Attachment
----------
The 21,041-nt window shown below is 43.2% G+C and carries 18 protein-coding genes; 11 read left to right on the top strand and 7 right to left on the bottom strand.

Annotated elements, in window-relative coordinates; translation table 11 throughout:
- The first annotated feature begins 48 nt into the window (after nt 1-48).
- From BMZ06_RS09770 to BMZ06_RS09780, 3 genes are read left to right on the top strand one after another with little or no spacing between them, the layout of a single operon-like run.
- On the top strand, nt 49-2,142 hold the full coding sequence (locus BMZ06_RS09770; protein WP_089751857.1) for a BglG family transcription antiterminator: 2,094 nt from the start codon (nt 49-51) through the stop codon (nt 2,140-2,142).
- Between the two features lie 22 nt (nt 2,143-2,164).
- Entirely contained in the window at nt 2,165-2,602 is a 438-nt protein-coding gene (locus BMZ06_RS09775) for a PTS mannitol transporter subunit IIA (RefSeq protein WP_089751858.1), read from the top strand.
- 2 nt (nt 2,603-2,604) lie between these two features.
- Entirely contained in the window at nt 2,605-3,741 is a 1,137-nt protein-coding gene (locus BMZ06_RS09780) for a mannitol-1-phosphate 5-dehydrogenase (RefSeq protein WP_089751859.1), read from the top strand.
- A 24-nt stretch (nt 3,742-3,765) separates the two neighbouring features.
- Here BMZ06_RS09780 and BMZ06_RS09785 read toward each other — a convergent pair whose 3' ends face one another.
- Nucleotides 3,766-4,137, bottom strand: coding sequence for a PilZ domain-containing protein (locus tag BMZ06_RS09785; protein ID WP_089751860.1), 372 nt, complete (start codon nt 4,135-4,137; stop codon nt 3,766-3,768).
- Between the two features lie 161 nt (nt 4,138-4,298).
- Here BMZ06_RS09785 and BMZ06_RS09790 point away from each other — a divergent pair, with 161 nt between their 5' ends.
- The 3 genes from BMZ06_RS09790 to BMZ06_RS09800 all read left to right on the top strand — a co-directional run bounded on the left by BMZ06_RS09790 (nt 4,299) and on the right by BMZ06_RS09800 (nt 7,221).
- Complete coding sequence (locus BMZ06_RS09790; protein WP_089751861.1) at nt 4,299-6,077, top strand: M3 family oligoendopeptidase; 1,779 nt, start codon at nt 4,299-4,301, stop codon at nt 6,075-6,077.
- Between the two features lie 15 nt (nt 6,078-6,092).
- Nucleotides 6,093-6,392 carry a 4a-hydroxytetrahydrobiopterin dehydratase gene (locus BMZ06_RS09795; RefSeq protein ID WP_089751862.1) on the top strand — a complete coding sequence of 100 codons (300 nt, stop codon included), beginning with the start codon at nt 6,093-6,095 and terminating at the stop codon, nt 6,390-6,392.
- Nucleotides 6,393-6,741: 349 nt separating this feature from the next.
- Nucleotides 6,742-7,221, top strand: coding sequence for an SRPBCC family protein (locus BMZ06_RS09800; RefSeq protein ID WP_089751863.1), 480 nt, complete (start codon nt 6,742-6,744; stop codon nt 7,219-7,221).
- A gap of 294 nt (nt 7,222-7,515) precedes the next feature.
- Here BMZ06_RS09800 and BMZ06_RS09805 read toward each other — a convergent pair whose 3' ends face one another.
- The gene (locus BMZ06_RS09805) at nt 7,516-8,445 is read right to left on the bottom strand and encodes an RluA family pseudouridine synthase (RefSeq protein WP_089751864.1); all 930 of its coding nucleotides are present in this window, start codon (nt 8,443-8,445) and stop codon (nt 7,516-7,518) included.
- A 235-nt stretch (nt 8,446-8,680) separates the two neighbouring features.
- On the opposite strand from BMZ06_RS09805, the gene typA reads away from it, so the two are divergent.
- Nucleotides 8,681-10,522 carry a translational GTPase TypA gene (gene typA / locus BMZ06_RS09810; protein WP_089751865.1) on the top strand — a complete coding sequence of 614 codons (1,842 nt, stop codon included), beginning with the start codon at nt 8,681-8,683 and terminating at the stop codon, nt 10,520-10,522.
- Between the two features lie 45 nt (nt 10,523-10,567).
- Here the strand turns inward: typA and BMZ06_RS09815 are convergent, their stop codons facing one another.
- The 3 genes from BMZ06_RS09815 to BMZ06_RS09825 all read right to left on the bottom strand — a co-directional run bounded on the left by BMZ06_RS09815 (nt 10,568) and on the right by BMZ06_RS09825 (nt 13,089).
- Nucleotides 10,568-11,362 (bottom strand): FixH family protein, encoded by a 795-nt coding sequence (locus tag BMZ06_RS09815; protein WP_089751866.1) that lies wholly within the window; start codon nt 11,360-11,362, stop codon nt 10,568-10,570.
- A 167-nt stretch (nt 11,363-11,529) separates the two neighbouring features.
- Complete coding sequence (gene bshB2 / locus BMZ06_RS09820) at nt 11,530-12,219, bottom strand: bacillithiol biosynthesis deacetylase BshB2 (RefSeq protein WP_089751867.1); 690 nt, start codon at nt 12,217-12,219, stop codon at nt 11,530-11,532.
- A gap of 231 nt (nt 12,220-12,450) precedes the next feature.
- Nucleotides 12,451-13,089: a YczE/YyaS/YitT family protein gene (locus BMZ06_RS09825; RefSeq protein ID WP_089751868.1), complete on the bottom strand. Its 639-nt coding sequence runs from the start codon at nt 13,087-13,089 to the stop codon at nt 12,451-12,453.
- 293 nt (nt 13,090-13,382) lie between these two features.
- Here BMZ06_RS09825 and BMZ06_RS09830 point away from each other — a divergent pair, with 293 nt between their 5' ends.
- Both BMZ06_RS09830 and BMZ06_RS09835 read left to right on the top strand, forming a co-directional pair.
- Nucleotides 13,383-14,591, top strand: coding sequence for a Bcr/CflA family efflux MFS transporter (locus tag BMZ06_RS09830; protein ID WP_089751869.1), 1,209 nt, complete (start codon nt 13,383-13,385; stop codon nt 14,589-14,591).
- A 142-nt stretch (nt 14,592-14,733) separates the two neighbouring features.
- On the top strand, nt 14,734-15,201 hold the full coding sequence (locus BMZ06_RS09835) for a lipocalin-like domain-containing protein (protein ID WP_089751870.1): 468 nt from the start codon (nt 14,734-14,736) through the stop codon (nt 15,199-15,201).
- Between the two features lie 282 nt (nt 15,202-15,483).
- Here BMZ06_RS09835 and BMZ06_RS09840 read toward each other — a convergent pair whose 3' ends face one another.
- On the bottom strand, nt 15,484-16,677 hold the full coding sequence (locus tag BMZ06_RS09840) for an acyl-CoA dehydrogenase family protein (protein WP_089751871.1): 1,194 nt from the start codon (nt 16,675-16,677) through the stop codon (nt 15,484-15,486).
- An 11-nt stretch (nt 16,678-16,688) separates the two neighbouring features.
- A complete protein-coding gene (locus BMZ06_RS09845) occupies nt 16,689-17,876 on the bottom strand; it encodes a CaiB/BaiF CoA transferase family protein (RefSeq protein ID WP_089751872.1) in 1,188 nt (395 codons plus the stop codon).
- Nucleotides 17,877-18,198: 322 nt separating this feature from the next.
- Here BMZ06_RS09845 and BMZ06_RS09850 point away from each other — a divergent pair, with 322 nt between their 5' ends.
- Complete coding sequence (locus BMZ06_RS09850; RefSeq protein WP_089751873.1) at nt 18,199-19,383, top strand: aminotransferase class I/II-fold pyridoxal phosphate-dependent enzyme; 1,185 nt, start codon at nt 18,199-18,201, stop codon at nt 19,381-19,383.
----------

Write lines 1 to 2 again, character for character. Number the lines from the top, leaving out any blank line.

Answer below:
The 21,041-nt window shown below is 43.2% G+C and carries 18 protein-coding genes; 11 read left to right on the top strand and 7 right to left on the bottom strand.

Annotated elements, in window-relative coordinates; translation table 11 throughout: